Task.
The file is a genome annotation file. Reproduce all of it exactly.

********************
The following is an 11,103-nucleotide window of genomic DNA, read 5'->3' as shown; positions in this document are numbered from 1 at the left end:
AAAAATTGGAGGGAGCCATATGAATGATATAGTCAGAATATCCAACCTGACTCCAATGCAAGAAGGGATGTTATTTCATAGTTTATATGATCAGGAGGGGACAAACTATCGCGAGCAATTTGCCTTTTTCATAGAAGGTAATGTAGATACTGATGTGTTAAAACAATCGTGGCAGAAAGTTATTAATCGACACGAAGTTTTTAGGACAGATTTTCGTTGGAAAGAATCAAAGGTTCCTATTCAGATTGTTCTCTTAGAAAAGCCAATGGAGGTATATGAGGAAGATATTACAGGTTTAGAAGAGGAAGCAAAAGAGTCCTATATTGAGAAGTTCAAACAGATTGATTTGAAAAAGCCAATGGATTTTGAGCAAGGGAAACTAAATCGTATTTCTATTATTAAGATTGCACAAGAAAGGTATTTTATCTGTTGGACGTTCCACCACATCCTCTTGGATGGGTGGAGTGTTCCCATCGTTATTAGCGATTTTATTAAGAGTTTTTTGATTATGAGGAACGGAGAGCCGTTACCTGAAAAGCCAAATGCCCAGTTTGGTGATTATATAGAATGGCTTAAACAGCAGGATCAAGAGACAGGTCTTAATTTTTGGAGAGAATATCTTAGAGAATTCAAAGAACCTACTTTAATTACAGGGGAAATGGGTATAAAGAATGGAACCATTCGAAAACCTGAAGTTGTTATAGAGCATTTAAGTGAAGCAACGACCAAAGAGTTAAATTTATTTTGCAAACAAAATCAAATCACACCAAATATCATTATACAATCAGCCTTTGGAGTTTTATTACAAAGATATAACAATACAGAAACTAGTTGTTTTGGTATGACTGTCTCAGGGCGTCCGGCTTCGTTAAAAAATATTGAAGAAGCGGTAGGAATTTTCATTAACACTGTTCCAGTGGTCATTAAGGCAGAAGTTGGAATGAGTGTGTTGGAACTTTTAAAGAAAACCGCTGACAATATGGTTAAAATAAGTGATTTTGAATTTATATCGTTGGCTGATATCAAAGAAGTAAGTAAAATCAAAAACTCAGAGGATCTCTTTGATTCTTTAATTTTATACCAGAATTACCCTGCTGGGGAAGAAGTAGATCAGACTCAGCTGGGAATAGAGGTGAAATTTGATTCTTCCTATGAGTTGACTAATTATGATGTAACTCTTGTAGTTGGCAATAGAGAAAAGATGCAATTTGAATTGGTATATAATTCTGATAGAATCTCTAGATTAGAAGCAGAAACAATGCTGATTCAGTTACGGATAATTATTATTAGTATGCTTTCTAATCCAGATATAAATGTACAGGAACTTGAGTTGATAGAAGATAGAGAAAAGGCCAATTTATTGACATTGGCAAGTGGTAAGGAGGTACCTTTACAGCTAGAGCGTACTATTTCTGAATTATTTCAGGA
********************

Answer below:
The following is an 11,103-nucleotide window of genomic DNA, read 5'->3' as shown; positions in this document are numbered from 1 at the left end:
AAAAATTGGAGGGAGCCATATGAATGATATAGTCAGAATATCCAACCTGACTCCAATGCAAGAAGGGATGTTATTTCATAGTTTATATGATCAGGAGGGGACAAACTATCGCGAGCAATTTGCCTTTTTCATAGAAGGTAATGTAGATACTGATGTGTTAAAACAATCGTGGCAGAAAGTTATTAATCGACACGAAGTTTTTAGGACAGATTTTCGTTGGAAAGAATCAAAGGTTCCTATTCAGATTGTTCTCTTAGAAAAGCCAATGGAGGTATATGAGGAAGATATTACAGGTTTAGAAGAGGAAGCAAAAGAGTCCTATATTGAGAAGTTCAAACAGATTGATTTGAAAAAGCCAATGGATTTTGAGCAAGGGAAACTAAATCGTATTTCTATTATTAAGATTGCACAAGAAAGGTATTTTATCTGTTGGACGTTCCACCACATCCTCTTGGATGGGTGGAGTGTTCCCATCGTTATTAGCGATTTTATTAAGAGTTTTTTGATTATGAGGAACGGAGAGCCGTTACCTGAAAAGCCAAATGCCCAGTTTGGTGATTATATAGAATGGCTTAAACAGCAGGATCAAGAGACAGGTCTTAATTTTTGGAGAGAATATCTTAGAGAATTCAAAGAACCTACTTTAATTACAGGGGAAATGGGTATAAAGAATGGAACCATTCGAAAACCTGAAGTTGTTATAGAGCATTTAAGTGAAGCAACGACCAAAGAGTTAAATTTATTTTGCAAACAAAATCAAATCACACCAAATATCATTATACAATCAGCCTTTGGAGTTTTATTACAAAGATATAACAATACAGAAACTAGTTGTTTTGGTATGACTGTCTCAGGGCGTCCGGCTTCGTTAAAAAATATTGAAGAAGCGGTAGGAATTTTCATTAACACTGTTCCAGTGGTCATTAAGGCAGAAGTTGGAATGAGTGTGTTGGAACTTTTAAAGAAAACCGCTGACAATATGGTTAAAATAAGTGATTTTGAATTTATATCGTTGGCTGATATCAAAGAAGTAAGTAAAATCAAAAACTCAGAGGATCTCTTTGATTCTTTAATTTTATACCAGAATTACCCTGCTGGGGAAGAAGTAGATCAGACTCAGCTGGGAATAGAGGTGAAATTTGATTCTTCCTATGAGTTGACTAATTATGATGTAACTCTTGTAGTTGGCAATAGAGAAAAGATGCAATTTGAATTGGTATATAATTCTGATAGAATCTCTAGATTAGAAGCAGAAACAATGCTGATTCAGTTACGGATAATTATTATTAGTATGCTTTCTAATCCAGATATAAATGTACAGGAACTTGAGTTGATAGAAGATAGAGAAAAGGCCAATTTATTGACATTGGCAAGTGGTAAGGAGGTACCTTTACAGCTAGAGCGTACTATTTCTGAATTATTTCAGGA